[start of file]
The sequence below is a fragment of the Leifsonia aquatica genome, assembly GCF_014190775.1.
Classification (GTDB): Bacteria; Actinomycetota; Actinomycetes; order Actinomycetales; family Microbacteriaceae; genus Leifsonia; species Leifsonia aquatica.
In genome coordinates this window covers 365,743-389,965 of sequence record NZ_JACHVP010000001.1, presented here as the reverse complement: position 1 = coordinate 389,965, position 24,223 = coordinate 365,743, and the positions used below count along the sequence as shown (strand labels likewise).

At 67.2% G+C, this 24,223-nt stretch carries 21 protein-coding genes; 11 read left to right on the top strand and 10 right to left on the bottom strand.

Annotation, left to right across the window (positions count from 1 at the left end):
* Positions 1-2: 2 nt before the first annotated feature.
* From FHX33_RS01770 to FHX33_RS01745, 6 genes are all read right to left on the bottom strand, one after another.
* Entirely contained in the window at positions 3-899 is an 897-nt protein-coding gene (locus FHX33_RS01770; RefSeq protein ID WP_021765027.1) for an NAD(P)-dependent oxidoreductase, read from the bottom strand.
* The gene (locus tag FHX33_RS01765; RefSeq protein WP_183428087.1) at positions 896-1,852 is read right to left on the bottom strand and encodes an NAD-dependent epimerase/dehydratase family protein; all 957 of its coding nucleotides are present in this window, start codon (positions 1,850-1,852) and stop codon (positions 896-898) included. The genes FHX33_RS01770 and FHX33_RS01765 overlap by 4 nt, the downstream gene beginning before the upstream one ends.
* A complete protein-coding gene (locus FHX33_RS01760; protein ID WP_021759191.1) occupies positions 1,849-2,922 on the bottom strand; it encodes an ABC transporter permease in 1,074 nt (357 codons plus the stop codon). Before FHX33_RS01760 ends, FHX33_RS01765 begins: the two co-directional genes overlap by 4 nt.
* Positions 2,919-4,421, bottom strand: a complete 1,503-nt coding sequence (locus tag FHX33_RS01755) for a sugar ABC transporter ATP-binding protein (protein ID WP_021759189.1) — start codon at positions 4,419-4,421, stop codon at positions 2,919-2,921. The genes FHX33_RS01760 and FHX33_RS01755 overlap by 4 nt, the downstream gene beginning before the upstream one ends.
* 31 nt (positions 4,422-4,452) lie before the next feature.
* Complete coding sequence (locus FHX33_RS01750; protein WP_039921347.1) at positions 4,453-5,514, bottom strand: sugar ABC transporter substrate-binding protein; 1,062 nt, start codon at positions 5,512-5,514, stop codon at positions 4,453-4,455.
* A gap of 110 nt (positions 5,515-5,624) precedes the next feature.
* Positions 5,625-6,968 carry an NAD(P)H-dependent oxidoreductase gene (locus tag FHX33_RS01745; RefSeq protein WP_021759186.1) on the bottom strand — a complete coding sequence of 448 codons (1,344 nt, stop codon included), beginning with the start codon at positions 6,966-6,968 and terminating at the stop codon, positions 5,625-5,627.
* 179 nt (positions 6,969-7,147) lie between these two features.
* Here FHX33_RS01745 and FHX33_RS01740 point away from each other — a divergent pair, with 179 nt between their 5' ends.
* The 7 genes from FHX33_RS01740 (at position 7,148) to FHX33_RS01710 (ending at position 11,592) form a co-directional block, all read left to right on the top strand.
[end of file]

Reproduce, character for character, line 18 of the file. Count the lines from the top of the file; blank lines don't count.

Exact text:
* The 7 genes from FHX33_RS01740 (at position 7,148) to FHX33_RS01710 (ending at position 11,592) form a co-directional block, all read left to right on the top strand.